23. Križevci Bloody Assembly krizevci.eu
  24. Kingdom of Croatia AD 925 - 1918 European Kingdoms
  25. "History: 1301 to 1526 AD". Zum.de. Retrieved 5 September 2010.
  26. Ramet, Sabrina P. & Davorka Matić. Democratic Transition in Croatia: Value Transformation, Education & Media, pg. xii
  27. Battle of Krbava field, crohis.com; accessed 8 March 2016.(in Croatian)
  28. "R.W. SETON -WATSON:The southern Slav question and the Habsburg Monarchy, page 18". Retrieved 5 September 2010.
  29. Turnbull, Stephen. The Ottoman Empire 1326-1699. New York: Osprey, 2003. 57
  30. Moačanin, Nenad: Some Problems of Interpretation of Turkish Sources concerning the Battle of Sisak in 1593 Archived 16 July 2011 at the Wayback Machine. In: Nazor, Ante, et al.(ed.), Sisačka bitka 1593, "Proceedings of the Meeting from June 18-June 19, 1993". Zagreb-Sisak 1994, pp. 125-30.
  31. "Croatian post Inc". Posta.hr. Archived from the original on 14 June 2011. Retrieved 5 September 2010.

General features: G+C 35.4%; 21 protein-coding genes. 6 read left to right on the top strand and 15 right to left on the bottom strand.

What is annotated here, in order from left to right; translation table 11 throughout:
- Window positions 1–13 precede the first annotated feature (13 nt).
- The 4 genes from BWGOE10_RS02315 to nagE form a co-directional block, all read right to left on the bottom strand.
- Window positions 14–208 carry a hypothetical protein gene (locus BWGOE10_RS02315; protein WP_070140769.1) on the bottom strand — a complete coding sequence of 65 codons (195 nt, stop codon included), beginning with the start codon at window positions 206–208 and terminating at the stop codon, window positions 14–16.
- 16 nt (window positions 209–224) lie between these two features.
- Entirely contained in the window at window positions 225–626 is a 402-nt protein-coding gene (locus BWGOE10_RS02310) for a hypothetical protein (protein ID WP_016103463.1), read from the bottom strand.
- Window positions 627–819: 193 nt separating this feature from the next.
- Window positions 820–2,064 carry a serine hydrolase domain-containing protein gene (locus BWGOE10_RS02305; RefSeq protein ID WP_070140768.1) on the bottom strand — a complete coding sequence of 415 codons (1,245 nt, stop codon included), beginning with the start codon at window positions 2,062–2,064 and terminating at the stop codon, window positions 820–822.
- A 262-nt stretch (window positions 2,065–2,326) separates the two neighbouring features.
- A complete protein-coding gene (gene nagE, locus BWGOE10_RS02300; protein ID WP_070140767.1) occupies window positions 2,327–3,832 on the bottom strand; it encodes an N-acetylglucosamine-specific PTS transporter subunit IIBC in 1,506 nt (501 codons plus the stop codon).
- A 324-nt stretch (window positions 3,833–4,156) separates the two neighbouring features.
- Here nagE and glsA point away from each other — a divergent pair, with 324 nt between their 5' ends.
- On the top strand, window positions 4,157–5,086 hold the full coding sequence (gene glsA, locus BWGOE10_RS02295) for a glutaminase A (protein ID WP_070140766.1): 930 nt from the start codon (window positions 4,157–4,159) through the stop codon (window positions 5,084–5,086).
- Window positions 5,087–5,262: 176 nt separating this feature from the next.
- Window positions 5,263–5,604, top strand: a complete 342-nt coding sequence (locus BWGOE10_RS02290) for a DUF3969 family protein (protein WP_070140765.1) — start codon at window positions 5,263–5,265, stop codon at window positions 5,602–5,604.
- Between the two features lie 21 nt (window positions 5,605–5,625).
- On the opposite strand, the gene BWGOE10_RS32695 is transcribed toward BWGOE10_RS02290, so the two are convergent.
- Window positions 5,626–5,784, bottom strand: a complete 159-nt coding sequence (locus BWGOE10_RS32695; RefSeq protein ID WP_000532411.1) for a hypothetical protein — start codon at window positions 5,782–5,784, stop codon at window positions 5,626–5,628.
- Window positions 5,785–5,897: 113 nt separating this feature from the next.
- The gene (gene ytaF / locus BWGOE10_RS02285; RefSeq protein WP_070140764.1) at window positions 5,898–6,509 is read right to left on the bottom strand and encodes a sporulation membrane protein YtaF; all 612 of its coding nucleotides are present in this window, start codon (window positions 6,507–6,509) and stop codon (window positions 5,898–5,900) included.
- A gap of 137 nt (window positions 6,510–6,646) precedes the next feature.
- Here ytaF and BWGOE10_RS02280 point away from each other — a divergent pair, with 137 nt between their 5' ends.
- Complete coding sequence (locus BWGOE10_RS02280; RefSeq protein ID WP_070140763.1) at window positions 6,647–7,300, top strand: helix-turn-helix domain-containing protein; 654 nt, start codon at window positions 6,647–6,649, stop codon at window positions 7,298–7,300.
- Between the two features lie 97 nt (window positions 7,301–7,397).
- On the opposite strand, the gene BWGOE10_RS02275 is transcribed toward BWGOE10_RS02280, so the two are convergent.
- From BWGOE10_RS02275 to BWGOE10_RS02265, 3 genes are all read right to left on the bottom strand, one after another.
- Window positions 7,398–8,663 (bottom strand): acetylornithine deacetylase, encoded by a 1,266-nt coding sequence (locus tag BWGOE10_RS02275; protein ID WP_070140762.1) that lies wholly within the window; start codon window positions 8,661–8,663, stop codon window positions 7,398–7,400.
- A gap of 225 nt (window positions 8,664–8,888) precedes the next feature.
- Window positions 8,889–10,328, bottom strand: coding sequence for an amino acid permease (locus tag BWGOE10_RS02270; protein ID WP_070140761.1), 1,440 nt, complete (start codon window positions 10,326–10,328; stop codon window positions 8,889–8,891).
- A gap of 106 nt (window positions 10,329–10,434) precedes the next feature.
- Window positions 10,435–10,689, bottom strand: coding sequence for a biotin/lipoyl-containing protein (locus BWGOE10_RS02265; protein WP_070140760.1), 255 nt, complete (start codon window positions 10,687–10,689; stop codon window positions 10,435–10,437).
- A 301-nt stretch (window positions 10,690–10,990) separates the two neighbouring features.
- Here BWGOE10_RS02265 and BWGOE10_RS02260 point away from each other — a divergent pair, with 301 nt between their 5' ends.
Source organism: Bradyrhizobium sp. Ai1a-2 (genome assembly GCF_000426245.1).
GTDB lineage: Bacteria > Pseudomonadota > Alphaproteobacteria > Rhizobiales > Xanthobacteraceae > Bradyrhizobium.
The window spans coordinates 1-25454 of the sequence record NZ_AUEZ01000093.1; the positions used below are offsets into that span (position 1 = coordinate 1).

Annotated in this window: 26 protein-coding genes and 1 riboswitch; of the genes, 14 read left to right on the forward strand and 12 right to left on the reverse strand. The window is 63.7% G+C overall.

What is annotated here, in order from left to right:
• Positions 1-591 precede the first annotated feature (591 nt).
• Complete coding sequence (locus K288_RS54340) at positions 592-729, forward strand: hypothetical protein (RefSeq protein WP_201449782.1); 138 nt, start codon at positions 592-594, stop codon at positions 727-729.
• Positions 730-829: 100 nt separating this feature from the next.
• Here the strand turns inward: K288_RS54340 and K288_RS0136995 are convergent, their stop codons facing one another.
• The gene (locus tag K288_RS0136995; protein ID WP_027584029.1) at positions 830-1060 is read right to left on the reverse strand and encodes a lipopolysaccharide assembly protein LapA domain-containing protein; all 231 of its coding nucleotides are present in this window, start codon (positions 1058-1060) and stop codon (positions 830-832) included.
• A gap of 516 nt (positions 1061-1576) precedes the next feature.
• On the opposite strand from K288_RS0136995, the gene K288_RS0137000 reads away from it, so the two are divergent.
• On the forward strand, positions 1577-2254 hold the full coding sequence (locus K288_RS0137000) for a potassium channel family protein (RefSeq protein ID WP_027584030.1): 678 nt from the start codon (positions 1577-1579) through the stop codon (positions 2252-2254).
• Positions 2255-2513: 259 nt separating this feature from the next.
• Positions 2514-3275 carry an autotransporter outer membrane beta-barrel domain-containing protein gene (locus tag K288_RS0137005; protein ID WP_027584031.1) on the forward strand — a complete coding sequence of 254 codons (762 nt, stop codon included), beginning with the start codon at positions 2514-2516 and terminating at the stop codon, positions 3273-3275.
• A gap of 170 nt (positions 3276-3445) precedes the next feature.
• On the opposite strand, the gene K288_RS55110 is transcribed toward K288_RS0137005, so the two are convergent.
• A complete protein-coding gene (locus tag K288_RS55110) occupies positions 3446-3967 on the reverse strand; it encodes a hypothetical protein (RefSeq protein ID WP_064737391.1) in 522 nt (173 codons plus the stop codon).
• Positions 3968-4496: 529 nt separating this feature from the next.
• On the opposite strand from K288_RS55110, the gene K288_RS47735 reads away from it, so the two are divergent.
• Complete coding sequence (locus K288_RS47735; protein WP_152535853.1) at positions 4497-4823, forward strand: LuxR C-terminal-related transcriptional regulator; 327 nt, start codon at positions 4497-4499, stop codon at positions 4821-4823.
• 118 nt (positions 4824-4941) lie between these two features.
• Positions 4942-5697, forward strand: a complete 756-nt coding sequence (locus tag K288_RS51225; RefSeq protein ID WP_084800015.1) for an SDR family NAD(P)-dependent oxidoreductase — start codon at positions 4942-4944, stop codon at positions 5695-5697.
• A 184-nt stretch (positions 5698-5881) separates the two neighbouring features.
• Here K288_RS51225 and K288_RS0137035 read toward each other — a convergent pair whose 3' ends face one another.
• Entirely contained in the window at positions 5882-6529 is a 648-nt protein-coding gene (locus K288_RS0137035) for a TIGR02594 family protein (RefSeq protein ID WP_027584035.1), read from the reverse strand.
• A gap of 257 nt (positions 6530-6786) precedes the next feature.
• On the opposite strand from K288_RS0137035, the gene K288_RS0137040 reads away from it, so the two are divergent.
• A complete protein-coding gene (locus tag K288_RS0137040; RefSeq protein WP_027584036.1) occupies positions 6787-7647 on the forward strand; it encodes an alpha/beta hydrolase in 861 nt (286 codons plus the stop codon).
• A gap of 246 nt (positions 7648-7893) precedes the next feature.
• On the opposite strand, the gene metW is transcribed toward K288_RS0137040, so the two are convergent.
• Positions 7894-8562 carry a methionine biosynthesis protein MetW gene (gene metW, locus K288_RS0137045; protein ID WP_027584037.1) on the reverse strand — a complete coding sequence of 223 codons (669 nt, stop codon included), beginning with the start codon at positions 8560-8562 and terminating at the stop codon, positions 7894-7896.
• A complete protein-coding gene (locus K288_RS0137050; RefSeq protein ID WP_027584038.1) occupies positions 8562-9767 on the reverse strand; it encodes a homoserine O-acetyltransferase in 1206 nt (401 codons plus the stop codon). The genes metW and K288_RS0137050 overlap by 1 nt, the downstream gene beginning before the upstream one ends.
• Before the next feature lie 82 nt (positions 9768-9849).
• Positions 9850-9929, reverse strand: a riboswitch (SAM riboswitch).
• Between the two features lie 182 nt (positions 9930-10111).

32. "Varazdin - Historic Nucleus and Old Town (the Castle) - UNESCO World Heritage Centre". Whc.unesco.org. Retrieved 5 September 2010.
  33. "Zahtijevanja naroda" Hrvatski sabor (in Croatian)
  34. "Nagodba". Britannica.
  35. Bethell, Nicholas (1974). The Last Secret. London, UK.
  36. Potpuni rezultati izbora za predsjednika Republike Hrvatske. 18 January 2015. (in Croatian). Archived 24 October 2015 at the Wayback Machine
  37. Croatians Elect Kolinda Grabar-Kitarovic as Their First Female President. The New York Times

Further reading


  1. Not counting Ema Derossi-Bjelajac who, as President of the Presidency of Croatia served as the first female head of state of SR Croatia.